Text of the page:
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Photo of bee on a flowerToxic nectar and pollen: impacts on flower visitors and role in invasion success?

This project will investigate the ecological impacts of toxic nectar and pollen on flower-visiting insects, and the role toxins may play in invasion by exotic species. Nectar is produced by flowers as food for pollinating animals. However, nectar from some species contains chemicals which may be toxic to flower-visiting insects.
This project will examine the effects of toxic nectar from invasive Rhododendron on native insects and determine why toxic nectar is produced – is it to deter flower visitors that do not pollinate? We will also investigate which Rhododendron species have toxic nectar and how poisonous it is.

Rhododendron ponticum, an invasive species in Ireland, produces toxic nectar and pollen which appears to have little impact on the survival of bumblebees, the main pollinators in Ireland (link to In fact, R. ponticum may act as an important floral resource for these bees. However, other bees (e.g. honeybees) avoid Rhododendron flowers, presumably because they cannot tolerate the toxins.Work is funded by a 4-year SFI RFP grant based on an interdisciplinary collaboration, with Dr Geraldine Wright (link to, Dr Phil Stevenson (link to and TCD Research Associate Dr Mark Brown ( This grant will fund PhD student, Paul Egan (link to Paul’s page) who is based in the Botany Department. In addition, Erin Jo Tiedeken (link to Erin Jo’s page), an international student from the USA, has received an IRCSET PhD scholarship to work on the project.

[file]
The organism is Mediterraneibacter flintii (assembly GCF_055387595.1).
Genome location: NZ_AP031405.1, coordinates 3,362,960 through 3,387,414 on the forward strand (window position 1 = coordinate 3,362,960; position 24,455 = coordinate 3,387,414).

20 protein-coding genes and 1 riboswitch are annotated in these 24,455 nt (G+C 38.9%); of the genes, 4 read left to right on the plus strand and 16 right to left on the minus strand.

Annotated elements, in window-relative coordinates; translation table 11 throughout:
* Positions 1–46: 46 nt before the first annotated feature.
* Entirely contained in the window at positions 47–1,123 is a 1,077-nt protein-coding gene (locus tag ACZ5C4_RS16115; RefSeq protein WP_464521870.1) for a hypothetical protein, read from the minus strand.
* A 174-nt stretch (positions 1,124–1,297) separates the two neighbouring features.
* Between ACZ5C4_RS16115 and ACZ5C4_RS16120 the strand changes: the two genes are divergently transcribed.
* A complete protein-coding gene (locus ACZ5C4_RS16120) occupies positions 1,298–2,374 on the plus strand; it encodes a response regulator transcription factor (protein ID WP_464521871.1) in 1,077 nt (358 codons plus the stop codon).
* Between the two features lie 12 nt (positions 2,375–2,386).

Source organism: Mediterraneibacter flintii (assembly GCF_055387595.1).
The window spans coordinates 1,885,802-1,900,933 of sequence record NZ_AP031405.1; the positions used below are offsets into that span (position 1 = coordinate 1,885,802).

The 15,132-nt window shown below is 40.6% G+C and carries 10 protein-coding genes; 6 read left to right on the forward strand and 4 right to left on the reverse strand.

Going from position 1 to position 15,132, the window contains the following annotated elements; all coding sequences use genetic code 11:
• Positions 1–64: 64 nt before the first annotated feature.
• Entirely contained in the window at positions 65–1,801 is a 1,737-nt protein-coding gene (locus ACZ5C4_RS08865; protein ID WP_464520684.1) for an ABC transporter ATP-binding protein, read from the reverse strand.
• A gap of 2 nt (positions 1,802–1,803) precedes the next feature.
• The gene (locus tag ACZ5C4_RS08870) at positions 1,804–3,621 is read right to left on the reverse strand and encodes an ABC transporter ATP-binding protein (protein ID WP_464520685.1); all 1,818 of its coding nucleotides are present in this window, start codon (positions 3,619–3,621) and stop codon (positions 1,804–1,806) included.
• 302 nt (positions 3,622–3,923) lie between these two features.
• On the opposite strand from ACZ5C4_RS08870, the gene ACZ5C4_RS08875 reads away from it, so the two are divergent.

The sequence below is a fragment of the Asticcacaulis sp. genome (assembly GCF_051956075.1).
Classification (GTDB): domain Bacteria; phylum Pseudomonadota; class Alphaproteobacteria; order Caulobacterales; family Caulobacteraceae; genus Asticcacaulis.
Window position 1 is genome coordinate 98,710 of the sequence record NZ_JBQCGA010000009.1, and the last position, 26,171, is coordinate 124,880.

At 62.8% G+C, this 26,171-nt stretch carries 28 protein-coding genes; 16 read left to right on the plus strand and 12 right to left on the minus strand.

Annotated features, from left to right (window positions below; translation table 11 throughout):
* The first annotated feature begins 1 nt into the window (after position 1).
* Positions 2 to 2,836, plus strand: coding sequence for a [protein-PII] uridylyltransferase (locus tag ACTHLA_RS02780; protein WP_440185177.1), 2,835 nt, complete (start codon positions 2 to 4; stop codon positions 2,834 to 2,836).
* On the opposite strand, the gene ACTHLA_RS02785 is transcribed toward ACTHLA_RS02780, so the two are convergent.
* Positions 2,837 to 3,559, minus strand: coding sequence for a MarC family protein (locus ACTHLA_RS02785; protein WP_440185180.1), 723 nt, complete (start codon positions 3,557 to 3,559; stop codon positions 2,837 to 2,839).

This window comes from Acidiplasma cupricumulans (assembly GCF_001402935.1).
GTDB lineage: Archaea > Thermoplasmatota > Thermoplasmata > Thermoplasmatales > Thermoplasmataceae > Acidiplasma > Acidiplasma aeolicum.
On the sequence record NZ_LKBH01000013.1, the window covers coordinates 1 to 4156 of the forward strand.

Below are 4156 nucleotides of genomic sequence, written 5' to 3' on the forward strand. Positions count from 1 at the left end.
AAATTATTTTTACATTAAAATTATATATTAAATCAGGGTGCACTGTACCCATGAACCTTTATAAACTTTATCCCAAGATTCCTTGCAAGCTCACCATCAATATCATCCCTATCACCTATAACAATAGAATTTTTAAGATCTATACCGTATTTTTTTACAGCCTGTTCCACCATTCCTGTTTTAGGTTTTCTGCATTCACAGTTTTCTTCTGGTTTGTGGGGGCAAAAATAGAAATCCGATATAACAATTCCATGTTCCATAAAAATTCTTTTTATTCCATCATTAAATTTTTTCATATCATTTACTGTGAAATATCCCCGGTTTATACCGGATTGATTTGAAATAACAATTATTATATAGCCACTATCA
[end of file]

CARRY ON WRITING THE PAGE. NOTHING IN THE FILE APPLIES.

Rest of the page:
We will assess the impacts of floral toxins on plant mutualists (pollinators) and antagonists (nectar thieves – insects which visit flowers in order to collect nectar, but who do not transfer pollen and act as pollinators) and explore the extent to which toxic nectar plays a role in invasion by non-native species. Jane in the field











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Last updated 4 April 2013